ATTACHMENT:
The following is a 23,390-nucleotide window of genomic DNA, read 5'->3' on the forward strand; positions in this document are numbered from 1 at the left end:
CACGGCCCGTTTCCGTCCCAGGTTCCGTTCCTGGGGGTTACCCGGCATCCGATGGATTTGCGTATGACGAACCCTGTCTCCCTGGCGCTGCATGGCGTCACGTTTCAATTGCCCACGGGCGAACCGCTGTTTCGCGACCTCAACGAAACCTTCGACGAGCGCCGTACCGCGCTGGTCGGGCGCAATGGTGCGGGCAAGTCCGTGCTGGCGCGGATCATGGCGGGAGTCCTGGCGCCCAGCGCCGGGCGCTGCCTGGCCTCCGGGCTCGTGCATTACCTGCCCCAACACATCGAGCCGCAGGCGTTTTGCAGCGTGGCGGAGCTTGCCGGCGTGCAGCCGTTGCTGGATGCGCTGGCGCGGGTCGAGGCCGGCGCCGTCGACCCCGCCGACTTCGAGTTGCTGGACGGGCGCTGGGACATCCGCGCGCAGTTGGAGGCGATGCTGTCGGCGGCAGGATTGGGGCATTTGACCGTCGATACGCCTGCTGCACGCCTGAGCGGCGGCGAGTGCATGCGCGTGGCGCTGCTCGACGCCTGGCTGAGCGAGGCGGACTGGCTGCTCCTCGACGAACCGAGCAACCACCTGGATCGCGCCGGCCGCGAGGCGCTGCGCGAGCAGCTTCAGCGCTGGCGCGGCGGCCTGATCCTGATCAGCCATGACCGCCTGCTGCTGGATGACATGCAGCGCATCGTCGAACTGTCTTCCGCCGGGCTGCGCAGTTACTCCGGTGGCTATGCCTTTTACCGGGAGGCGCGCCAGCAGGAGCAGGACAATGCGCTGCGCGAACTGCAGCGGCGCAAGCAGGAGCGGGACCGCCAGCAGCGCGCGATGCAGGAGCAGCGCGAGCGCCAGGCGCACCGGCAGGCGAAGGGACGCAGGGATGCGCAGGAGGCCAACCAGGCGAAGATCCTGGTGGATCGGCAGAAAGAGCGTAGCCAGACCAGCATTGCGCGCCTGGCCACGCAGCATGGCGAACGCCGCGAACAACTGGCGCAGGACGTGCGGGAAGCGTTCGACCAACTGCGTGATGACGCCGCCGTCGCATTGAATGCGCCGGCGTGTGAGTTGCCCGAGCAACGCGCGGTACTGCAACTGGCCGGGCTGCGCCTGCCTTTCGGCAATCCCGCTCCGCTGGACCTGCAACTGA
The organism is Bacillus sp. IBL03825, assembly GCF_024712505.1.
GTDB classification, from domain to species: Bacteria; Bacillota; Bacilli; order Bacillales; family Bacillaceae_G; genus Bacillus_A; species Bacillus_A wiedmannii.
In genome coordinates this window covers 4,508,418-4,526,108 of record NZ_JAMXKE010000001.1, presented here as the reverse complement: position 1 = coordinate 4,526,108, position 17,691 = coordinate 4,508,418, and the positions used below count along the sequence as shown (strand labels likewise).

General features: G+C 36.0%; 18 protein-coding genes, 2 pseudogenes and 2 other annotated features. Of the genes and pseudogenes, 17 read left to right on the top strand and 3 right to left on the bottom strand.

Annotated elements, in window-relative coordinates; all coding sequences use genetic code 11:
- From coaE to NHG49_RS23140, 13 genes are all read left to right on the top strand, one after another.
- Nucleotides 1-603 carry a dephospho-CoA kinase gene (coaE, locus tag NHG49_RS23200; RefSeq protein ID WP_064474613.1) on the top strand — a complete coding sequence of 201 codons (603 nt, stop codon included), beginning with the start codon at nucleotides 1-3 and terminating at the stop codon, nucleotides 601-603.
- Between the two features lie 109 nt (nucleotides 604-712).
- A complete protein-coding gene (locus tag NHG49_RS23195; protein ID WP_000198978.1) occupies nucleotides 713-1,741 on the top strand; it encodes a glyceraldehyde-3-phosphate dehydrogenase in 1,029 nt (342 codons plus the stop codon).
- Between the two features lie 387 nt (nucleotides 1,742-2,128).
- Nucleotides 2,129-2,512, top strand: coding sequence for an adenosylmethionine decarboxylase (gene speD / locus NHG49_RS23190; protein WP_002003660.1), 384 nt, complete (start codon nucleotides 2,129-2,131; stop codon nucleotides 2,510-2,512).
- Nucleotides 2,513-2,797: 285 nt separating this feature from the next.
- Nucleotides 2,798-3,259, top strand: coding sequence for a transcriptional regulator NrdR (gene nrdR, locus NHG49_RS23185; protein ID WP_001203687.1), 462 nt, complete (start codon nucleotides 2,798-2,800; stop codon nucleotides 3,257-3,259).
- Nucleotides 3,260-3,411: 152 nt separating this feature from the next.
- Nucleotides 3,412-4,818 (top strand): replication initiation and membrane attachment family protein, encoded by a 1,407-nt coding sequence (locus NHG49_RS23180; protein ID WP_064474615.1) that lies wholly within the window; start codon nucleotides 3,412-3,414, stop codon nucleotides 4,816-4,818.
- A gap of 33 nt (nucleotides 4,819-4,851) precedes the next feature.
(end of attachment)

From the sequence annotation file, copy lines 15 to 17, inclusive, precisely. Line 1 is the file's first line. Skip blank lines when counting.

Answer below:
- Nucleotides 2,798-3,259, top strand: coding sequence for a transcriptional regulator NrdR (gene nrdR, locus NHG49_RS23185; protein ID WP_001203687.1), 462 nt, complete (start codon nucleotides 2,798-2,800; stop codon nucleotides 3,257-3,259).
- Nucleotides 3,260-3,411: 152 nt separating this feature from the next.
- Nucleotides 3,412-4,818 (top strand): replication initiation and membrane attachment family protein, encoded by a 1,407-nt coding sequence (locus NHG49_RS23180; protein ID WP_064474615.1) that lies wholly within the window; start codon nucleotides 3,412-3,414, stop codon nucleotides 4,816-4,818.